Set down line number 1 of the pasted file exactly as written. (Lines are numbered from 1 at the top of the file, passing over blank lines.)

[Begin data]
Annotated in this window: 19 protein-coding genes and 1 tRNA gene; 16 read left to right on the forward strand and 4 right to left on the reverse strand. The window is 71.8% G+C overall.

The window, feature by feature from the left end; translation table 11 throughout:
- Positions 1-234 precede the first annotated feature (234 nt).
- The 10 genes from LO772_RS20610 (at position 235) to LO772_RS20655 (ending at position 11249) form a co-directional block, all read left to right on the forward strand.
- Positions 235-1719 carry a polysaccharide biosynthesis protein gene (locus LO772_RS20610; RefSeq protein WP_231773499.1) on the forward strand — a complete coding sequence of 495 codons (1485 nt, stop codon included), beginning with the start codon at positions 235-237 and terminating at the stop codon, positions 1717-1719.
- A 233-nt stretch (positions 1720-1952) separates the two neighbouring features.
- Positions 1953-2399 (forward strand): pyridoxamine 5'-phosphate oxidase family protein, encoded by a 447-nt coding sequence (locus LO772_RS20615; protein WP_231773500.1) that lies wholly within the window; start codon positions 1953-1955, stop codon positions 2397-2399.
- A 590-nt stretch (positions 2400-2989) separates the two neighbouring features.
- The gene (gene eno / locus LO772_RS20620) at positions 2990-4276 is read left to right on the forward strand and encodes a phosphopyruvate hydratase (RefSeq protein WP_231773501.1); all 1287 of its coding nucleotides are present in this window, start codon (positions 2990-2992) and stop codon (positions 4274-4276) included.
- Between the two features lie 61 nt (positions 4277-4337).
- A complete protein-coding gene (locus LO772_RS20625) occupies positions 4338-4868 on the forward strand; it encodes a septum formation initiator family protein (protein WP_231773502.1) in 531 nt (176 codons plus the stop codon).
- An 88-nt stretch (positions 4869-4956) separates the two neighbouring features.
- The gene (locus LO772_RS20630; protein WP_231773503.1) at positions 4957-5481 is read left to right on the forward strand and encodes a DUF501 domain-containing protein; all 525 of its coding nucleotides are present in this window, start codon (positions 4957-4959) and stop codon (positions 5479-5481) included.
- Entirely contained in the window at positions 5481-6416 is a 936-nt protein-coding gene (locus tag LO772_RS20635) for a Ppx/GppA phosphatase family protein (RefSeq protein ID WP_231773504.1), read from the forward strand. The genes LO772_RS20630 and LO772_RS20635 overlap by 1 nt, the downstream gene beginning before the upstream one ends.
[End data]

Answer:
Annotated in this window: 19 protein-coding genes and 1 tRNA gene; 16 read left to right on the forward strand and 4 right to left on the reverse strand. The window is 71.8% G+C overall.